Wednesday, January 26, 2011

Celebrating the wee milestones....

I wasn't too happy the year I turned 30 .... it seemed so impossible!  How could I be 30?  I remember vividly when my own mother turned 30 and I thought that was some very strange and abstract age that only could be reached by extremely ancient (and quite possibly prehistoric) individuals!   But somehow I survived and lived to turn .... wait for it .... 40!!! some ten years later.  :)

Today the number 30 is one I'm celebrating, because I have now lost a total of 30 pounds.

It's taken forever.  I had a complete hiatus from losing weight for the entire Christmas season ... which stretched on and on to encompass all Christmas celebrations around the world. ;)    However, the good news is that I never gained back any of the 27 pounds that I lost before Christmas.  Maintaining my weight has always been difficult for me, so I consider it a complete victory that I was able to accomplish this, but when January 5th hit and I realized it was a mere month until we leave for vacation, I knew I needed to get back into my exercise routine and see if I could lose some more weight.

I've been on my exercise bike every day since and although I have only lost another 3 pounds, I have lost loads more in inches and am feeling incredibly energetic and strong!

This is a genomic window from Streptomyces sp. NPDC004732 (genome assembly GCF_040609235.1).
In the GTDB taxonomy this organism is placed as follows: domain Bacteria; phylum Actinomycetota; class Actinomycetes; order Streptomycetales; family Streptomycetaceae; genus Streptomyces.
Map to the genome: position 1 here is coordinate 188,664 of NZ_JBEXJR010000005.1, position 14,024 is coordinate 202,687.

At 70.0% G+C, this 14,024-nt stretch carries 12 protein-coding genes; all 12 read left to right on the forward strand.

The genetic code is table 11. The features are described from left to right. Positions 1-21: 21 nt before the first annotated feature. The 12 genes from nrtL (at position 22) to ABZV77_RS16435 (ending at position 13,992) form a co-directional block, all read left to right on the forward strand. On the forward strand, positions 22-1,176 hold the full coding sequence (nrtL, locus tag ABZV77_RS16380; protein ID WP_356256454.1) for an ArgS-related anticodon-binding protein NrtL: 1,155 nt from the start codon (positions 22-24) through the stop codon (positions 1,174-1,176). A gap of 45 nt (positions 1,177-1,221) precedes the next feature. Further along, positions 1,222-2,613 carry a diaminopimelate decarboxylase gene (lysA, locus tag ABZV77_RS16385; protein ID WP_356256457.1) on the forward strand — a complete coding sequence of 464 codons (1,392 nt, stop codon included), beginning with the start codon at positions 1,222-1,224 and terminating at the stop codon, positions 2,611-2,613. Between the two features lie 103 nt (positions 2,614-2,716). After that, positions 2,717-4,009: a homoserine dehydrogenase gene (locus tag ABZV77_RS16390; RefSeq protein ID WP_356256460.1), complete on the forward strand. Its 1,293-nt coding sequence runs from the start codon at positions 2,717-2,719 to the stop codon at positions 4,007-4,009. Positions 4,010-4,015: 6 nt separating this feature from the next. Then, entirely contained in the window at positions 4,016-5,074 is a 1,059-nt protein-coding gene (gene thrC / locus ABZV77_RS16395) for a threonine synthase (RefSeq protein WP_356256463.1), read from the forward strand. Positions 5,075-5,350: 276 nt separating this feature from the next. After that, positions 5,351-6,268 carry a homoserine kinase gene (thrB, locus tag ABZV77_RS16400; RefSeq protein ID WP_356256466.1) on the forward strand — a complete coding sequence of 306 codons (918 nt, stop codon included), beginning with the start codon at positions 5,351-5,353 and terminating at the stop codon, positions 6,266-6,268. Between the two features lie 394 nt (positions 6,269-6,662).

So Hip Hip Hoorah for 30!   It's a nice number after all.   :)

Sunday, January 23, 2011

Shades of Winter

I have always loved colour.  When someone asks me what my favourite colour is, I always have to hem and haw and try to come up with an answer, because truthfully, I just love all colours!   I remember in Grade 3 getting in trouble with my teacher because I coloured with too many crayons.

"Look at your sun," my teacher exclaimed in horror, "it's a messy swirl of orange and yellow and red!  See how everyone else is making their sun?  They are making them nice and neat, with a big yellow circle with rays coming out of it!  That's the way a sun is supposed to look!"  

But that's not the way the sun looked to me.  I saw it as a big swirl of many colours and that's the way I wanted to colour it.  And I didn't want my sun perched way up in one corner of the page, I wanted a big splashy sun that took over the whole page, drenching it in colours from edge to edge.  I must have been a great trial to my very old-fashioned, linear-thinking teacher!

My eyes are still constantly seeking out colour.  At this time of year, it becomes a treasure hunt for me to find as many colours as I can in the winter landscapes.

Sometimes I can find splashy bold colours, like the bright red of a male cardinal, sheltering in our rose bush.

Or bright-coloured snowsuits against a snowy white hill.

And a scarlet velvety sumac surrounded by evergreen.

At times the colours are much more subtle, like hidden silvery green moss, secreting itself behind a waterfall.

And the olive green plumage of the female cardinal, hunting for seeds beside a white-capped sparrow.

Or the fluffy russet ears of a furry squirrel, happy to find a peanut on a cold winter day.

Sometimes the colours look chillingly beautiful, like the icy blue of frozen water around a rocky outcropping.